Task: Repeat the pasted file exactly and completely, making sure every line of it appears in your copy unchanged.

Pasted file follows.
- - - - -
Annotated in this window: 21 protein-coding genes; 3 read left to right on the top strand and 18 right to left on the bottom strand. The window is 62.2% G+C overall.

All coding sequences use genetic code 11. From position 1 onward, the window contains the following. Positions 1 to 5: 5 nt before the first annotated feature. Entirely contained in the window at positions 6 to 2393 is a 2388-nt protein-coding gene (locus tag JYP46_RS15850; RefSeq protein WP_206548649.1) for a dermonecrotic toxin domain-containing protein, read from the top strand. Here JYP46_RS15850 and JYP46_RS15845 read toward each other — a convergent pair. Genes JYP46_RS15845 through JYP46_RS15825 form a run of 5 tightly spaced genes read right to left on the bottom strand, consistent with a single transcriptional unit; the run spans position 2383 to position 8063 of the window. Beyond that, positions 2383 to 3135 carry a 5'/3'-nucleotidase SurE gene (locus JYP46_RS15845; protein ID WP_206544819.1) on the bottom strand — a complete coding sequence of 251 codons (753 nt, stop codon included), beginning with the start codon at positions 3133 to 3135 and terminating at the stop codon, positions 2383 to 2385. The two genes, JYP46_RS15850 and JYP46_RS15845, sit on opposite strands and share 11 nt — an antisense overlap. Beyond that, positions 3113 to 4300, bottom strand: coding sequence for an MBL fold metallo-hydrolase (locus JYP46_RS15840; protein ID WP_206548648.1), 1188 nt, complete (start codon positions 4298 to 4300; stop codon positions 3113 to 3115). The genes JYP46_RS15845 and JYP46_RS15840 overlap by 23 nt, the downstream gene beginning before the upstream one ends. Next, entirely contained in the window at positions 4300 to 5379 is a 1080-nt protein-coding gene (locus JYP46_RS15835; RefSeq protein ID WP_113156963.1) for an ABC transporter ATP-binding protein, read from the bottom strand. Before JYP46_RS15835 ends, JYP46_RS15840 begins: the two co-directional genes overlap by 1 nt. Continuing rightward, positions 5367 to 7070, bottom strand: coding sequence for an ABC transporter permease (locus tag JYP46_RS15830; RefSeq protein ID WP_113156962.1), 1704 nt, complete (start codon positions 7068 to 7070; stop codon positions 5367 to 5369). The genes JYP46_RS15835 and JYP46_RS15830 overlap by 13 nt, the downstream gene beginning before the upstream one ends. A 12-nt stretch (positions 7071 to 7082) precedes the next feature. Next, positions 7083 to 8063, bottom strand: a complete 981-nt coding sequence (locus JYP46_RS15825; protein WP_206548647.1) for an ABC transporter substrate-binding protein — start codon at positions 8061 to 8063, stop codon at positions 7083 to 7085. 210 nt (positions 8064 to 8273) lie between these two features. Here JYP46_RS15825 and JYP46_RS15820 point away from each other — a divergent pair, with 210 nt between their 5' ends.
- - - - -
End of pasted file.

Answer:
Annotated in this window: 21 protein-coding genes; 3 read left to right on the top strand and 18 right to left on the bottom strand. The window is 62.2% G+C overall.

All coding sequences use genetic code 11. From position 1 onward, the window contains the following. Positions 1 to 5: 5 nt before the first annotated feature. Entirely contained in the window at positions 6 to 2393 is a 2388-nt protein-coding gene (locus tag JYP46_RS15850; RefSeq protein WP_206548649.1) for a dermonecrotic toxin domain-containing protein, read from the top strand. Here JYP46_RS15850 and JYP46_RS15845 read toward each other — a convergent pair. Genes JYP46_RS15845 through JYP46_RS15825 form a run of 5 tightly spaced genes read right to left on the bottom strand, consistent with a single transcriptional unit; the run spans position 2383 to position 8063 of the window. Beyond that, positions 2383 to 3135 carry a 5'/3'-nucleotidase SurE gene (locus JYP46_RS15845; protein ID WP_206544819.1) on the bottom strand — a complete coding sequence of 251 codons (753 nt, stop codon included), beginning with the start codon at positions 3133 to 3135 and terminating at the stop codon, positions 2383 to 2385. The two genes, JYP46_RS15850 and JYP46_RS15845, sit on opposite strands and share 11 nt — an antisense overlap. Beyond that, positions 3113 to 4300, bottom strand: coding sequence for an MBL fold metallo-hydrolase (locus JYP46_RS15840; protein ID WP_206548648.1), 1188 nt, complete (start codon positions 4298 to 4300; stop codon positions 3113 to 3115). The genes JYP46_RS15845 and JYP46_RS15840 overlap by 23 nt, the downstream gene beginning before the upstream one ends. Next, entirely contained in the window at positions 4300 to 5379 is a 1080-nt protein-coding gene (locus JYP46_RS15835; RefSeq protein ID WP_113156963.1) for an ABC transporter ATP-binding protein, read from the bottom strand. Before JYP46_RS15835 ends, JYP46_RS15840 begins: the two co-directional genes overlap by 1 nt. Continuing rightward, positions 5367 to 7070, bottom strand: coding sequence for an ABC transporter permease (locus tag JYP46_RS15830; RefSeq protein ID WP_113156962.1), 1704 nt, complete (start codon positions 7068 to 7070; stop codon positions 5367 to 5369). The genes JYP46_RS15835 and JYP46_RS15830 overlap by 13 nt, the downstream gene beginning before the upstream one ends. A 12-nt stretch (positions 7071 to 7082) precedes the next feature. Next, positions 7083 to 8063, bottom strand: a complete 981-nt coding sequence (locus JYP46_RS15825; protein WP_206548647.1) for an ABC transporter substrate-binding protein — start codon at positions 8061 to 8063, stop codon at positions 7083 to 7085. 210 nt (positions 8064 to 8273) lie between these two features. Here JYP46_RS15825 and JYP46_RS15820 point away from each other — a divergent pair, with 210 nt between their 5' ends.